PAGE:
Research and Resources
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Teamwork is the way we work in organizations. In our highly dynamic work environments, people are challenged to collaborate, almost daily, in service of efficiency, quality and innovation goals. Often, these challenges require coworkers from different units and with diverse skills, to quickly group and flexibly regroup as projects unfold. Unfortunately, most organizations are not designed for fluid, cross-boundary collaboration. To the contrary, the legacy of the formal hierarchy, with tightly defined job boundaries, serves to thwart, rather than promote teamwork across boundaries.
A number of years ago, I proposed the idea to the organization I worked for that we should consider having an internal coach. There were a number of reasons why I thought this would be a good idea, not only for the organization, but also the individuals, and taxpayers (as we were public sector), and finally for me. From an organizational standpoint, we had been using external coaches for a few years and in some cases had realized some value. The problem with external coaching was that it is: a) Expensive b) Harder to access, and c) External coaches in many cases did not understand our business.
When I was tasked with leading the development of York Region's 2011 to 2015 Strategic Plan, I sought out the Queen's Industrial Relations Centre's (IRC) Essentials of Organizational Strategy program. While I had completed components of organizational strategy process in the past – namely, organizational assessment and environmental scanning –
About seven years ago, while working in our human resources branch, my manager recommended that I take a couple of the Queen’s Industrial Relations Centre (IRC) Organization Development (OD) certificate courses. Thus began a journey, which this year, culminated in
It's a familiar story. While organizational design is not new – for centuries leaders have experimented with the best way to structure their kingdoms, armies, churches, factories, and governments – our track record has been less than stellar. Intuitively, we know that organizational design must enable employees to be more innovative, service oriented, connected, and efficient.
In today's fast paced world, organization design is an essential competency. As leaders strive to become more efficient, customer focused, and/or innovative, organizational forms must necessarily adapt in support.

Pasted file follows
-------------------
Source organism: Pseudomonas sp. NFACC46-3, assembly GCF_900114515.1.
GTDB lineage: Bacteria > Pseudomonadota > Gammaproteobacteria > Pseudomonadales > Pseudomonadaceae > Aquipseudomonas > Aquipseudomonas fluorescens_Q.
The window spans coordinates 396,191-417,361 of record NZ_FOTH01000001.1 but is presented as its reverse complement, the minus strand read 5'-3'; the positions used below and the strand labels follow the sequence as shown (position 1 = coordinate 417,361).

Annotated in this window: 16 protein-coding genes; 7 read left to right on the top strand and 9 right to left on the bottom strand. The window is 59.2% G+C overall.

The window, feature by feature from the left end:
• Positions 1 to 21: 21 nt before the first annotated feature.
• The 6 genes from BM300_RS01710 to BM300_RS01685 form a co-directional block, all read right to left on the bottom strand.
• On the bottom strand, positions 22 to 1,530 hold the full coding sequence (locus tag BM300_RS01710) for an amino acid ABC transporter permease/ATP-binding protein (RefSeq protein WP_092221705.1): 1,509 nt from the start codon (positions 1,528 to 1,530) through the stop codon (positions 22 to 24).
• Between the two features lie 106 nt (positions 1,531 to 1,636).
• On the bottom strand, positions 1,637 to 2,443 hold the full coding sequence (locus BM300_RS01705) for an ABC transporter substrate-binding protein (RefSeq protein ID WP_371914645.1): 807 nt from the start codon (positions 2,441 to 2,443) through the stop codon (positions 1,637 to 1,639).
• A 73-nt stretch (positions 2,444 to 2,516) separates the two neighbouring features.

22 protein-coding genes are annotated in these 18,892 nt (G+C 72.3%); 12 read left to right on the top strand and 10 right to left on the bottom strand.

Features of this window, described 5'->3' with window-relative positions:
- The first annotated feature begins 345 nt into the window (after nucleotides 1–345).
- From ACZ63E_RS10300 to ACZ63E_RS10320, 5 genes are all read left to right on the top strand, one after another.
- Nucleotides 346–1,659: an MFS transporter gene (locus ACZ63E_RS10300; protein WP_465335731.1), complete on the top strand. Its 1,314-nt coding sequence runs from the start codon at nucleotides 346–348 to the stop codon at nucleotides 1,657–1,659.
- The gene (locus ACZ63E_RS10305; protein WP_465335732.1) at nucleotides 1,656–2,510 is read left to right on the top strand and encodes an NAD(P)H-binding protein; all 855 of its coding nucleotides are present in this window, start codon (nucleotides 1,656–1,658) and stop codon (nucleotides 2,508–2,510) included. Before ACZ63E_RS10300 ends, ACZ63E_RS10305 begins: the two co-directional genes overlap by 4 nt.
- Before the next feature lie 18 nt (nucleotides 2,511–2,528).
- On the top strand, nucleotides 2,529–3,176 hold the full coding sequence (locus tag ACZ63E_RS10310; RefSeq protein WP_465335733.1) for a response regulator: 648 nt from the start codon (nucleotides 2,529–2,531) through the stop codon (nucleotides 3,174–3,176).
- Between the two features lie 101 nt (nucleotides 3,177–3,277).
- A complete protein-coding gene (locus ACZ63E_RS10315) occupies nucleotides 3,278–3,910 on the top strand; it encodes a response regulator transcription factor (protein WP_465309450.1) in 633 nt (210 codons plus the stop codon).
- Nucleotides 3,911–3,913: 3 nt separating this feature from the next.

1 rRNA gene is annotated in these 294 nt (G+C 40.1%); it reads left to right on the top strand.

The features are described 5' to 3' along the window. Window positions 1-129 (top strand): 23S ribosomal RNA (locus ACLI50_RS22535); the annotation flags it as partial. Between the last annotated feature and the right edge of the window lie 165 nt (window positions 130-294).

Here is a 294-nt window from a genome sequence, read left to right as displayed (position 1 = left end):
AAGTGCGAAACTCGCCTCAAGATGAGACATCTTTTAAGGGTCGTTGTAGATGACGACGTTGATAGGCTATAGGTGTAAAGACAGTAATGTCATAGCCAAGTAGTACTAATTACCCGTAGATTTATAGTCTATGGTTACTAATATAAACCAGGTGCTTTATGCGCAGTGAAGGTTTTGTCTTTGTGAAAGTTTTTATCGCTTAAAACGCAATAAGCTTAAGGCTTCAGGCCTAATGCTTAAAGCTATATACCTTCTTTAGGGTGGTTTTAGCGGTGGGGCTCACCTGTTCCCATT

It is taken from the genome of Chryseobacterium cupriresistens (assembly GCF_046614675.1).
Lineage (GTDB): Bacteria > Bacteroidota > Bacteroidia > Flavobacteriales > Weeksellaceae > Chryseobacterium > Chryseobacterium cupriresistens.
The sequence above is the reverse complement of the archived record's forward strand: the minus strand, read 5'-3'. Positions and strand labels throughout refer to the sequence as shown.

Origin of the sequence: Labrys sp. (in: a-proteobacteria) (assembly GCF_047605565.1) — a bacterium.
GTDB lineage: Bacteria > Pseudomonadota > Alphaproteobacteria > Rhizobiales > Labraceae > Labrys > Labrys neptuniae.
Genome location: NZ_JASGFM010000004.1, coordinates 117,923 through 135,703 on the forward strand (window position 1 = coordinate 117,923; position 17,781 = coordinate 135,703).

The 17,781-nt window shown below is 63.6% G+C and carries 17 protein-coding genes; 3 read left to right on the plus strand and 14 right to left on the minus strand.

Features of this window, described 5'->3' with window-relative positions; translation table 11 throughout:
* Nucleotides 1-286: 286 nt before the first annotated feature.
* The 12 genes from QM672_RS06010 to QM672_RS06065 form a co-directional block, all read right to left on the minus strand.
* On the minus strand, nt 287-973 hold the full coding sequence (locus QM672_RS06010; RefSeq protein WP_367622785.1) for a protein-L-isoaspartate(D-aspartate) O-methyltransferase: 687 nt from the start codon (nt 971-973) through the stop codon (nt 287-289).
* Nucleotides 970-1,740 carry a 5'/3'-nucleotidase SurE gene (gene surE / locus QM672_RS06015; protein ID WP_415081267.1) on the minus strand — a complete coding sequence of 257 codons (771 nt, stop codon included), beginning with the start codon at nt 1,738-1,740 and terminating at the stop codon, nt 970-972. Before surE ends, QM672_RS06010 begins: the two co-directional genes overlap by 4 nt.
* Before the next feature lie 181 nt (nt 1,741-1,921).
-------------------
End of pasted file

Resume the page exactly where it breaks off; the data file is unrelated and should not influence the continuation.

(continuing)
While teams have traditionally focused on their own insular work and processes, today's teams must take a whole-systems perspective and engage system players in the learning journey. Accordingly, they are more focused on getting a holistic understanding of the challenge, securing required resources and expertise, and defining the process members will follow.
People management professionals are often exhorted to become more knowledgeable about business strategy but many are discouraged by the jargon and the apparent complexity of the field. While it is true that a radical rethink of your organization's strategy involves creativity and specialized skills, most regular strategic planning exercises do not require that level of sophistication.
Take this challenge. Ask fellow employees if they have ample opportunity to learn and apply what they learn at work. Chances are their answers will be varied, with many answering with a sometimes or it depends. This is a conundrum. One does not have to look far to find support for the notion that learning in organizations is a critical capability.
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Our research includes a variety of activities that complement our programming. Through surveys, interviews, and articles, we aim to communicate trends in the HR and LR fields.
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